If you’ve been reading this blog you may have noticed that I’m probably the biggest Edith Wharton fangirl alive. It’s just amazing how everything she wrote about relationships and society more than 100 years ago is still so relevant today. But then I guess being able to bridge a century with a sentence is what makes a truly great author. The Custom of the Country, one of the cornerstones of the triangle of genius that also includes The House of Mirth and The Age of Innocence, is pretty similar to the other two in that it follows a New York high society woman’s rise and fall throughout a series of relationships that are ultimately doomed by the ridiculous rules and traditions of her social setting. This one felt a bit more complex and mature than the other two, with a very conflicted protagonist at its centre. While in both House and Age I found myself sympathising more and more with the hero(ine) as their fate unfolds, in Custom the central character gradually becomes the antagonist and messes with your empathy a fair bit in the process. A beautifully written book full of truths about social politics that remain surprisingly relevant to this day.
Pens: 5 out of 5
Parade’s End (Some Do Not…, No More Parades, A Man Could Stand Up, The Last Post) by Ford Madox Ford
I don’t like war stories. I never usually touch a book or film about wars. But then they adapted Parade’s End with Benedict Cumberbatch in the lead, so of course I watched it. And about twenty minutes into the first episode I was on my Kindle, manically downloading all four books. And while the adaptation is great, the books are just…freaking out of this world! I honestly have no words for how brilliant these novels are. The only thing I can liken them to is the experience of reading Edith Wharton; Ford’s writing has got the same sense of timeless human truth about it. Yeah, this one’s about as much about war as a book can be. The second and third part rarely set foot outside the trenches. But I didn’t even mind that because behind the frontline action, the characters are beautifully crafted and so alive with love and hate and jealousy and compassion, and the stories of their lives and relationships are just utterly captivating. I also found in Ford’s writing the same quality that I love so much in Wharton: prose so gorgeously crafted you have to go back and read them again and again and again simply for the pleasure of seeing those particular words strung together into an artwork of a sentence. Finishing these books was bittersweet; there’s the knowledge that I’ll never be able to discover them again, mixed with the anticipation of going back and reading them all over again in a few year’s time and probably discovering new treasures inside.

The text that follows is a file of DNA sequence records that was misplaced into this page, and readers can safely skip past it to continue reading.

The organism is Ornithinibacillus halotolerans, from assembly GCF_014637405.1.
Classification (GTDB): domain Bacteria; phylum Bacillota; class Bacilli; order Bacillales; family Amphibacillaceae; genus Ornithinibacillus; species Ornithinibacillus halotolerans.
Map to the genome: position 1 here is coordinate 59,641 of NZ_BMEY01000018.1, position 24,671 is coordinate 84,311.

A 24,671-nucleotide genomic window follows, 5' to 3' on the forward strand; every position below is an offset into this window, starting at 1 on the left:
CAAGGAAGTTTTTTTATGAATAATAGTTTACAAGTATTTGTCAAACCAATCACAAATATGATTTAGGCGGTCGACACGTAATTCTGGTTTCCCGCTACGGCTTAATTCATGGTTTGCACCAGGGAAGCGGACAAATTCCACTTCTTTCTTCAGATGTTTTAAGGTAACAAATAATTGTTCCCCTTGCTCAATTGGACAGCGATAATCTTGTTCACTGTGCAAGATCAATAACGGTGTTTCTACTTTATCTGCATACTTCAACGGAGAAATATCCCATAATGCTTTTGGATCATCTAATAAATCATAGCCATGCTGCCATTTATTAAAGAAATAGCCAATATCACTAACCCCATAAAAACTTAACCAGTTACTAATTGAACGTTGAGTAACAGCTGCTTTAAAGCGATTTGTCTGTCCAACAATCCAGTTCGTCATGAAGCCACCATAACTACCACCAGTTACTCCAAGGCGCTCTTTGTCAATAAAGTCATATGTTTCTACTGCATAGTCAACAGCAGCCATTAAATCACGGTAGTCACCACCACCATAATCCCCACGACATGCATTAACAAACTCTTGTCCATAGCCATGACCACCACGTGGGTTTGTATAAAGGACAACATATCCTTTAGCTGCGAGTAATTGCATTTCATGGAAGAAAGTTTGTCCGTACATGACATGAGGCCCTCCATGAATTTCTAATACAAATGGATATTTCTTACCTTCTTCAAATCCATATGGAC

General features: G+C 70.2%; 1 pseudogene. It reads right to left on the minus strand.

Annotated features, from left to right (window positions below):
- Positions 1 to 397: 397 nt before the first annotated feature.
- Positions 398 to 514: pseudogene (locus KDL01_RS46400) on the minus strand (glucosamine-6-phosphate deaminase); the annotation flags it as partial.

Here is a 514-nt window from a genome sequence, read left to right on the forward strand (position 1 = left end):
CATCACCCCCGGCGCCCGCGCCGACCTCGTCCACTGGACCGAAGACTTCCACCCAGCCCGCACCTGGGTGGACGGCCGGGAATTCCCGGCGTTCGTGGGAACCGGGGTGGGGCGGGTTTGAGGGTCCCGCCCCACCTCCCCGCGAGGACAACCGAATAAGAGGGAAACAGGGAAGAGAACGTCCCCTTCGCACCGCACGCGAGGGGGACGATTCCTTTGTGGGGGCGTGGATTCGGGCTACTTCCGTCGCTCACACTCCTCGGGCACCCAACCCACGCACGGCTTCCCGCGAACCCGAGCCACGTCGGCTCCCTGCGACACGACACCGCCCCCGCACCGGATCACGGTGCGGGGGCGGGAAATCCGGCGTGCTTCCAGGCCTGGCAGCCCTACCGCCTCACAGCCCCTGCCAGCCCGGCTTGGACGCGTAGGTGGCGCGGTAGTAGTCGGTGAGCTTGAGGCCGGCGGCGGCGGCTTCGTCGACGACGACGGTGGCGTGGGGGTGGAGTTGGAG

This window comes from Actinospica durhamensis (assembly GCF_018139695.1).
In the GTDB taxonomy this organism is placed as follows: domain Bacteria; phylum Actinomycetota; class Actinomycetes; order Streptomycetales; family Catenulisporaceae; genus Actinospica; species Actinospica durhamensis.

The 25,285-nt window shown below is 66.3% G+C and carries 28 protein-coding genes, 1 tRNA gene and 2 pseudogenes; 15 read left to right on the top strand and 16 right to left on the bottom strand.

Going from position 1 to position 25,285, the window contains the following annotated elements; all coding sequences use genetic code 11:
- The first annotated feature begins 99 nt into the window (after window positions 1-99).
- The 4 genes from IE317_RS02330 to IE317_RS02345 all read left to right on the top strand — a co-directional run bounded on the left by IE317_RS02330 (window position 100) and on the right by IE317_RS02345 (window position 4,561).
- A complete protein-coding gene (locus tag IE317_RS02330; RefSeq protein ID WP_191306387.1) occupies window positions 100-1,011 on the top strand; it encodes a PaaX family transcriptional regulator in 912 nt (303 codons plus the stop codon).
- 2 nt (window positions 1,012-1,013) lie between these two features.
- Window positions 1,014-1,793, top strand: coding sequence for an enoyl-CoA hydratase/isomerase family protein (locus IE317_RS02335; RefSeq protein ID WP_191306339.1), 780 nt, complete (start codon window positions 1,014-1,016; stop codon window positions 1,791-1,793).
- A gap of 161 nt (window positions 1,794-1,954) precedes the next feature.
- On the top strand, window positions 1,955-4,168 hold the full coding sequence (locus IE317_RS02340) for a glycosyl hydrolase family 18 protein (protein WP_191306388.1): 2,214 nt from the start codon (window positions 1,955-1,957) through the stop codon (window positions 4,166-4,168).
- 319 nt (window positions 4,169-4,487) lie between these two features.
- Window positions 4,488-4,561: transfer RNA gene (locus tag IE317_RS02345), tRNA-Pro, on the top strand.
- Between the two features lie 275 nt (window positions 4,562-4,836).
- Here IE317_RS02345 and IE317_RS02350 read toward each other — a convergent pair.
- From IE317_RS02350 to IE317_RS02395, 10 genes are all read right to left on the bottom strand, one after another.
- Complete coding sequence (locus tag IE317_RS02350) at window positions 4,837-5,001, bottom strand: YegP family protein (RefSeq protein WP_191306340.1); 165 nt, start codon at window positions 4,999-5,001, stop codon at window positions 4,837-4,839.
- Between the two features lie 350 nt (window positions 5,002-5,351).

As an extra bonus this work contains my favourite ever definition of love. It’s so good it got its own blog post.
Pens: One gazillion out of 5. (Yeah, so I’m in love with a book. Get over it.)
Coraline by Neil Gaiman
And once again I found a book that had me wishing I could go back in time and read it to my ten-year-old self. Coraline, like everything I’ve ready by Gaiman, is fun and dark and full of wisdom and empathy. Whatever your age, Gaiman’s children’s books have a way of making your inner child feel understood and comforted. And Coraline especially is the kind of character I know I would have bonded with when I was little; she is like the essence of every little girl ever. When I mention Coraline a lot of people start talking about the film and I die a little inside. Yes, the film is lovely but you really must read the book. And more than anything, if you have kids please, please read the book with them. You’ll all get so much more out of it.
Pens: 5 out of 5
The Return of Sherlock Holmes by Sir Arthur Conan Doyle
Ah, Holmes. I was going to take a break from him, but then waiting for series 3 of Sherlock got too much, so to pass the time I read up on his original return after the Reichenbach Falls. I know people generally complain that the original solution is a bit lame, but I just love the fact that Doyle so clearly couldn’t be arsed with this hero anymore and yet the more he tried to shake him off, the more he stuck. I very much enjoyed this volume, seeing as it not only brings Holmes back amid much suspense, but also has some pretty gruesome stories such as Black Peter, Priory School and the Six Napoleons and introduces Charles Augustus Milverton, who eventually became a much more brilliant and terrifying enemy by the name of Magnussen in the latest instalment of the BBC series. Probably a bit darker than previous volumes overall, this collection is still full of fun and adventure and good, old Sherlock Holmes-ness. And, yes, I’ll have to read them all. Can’t leave a series unfinished.
Pens: 4 out of 5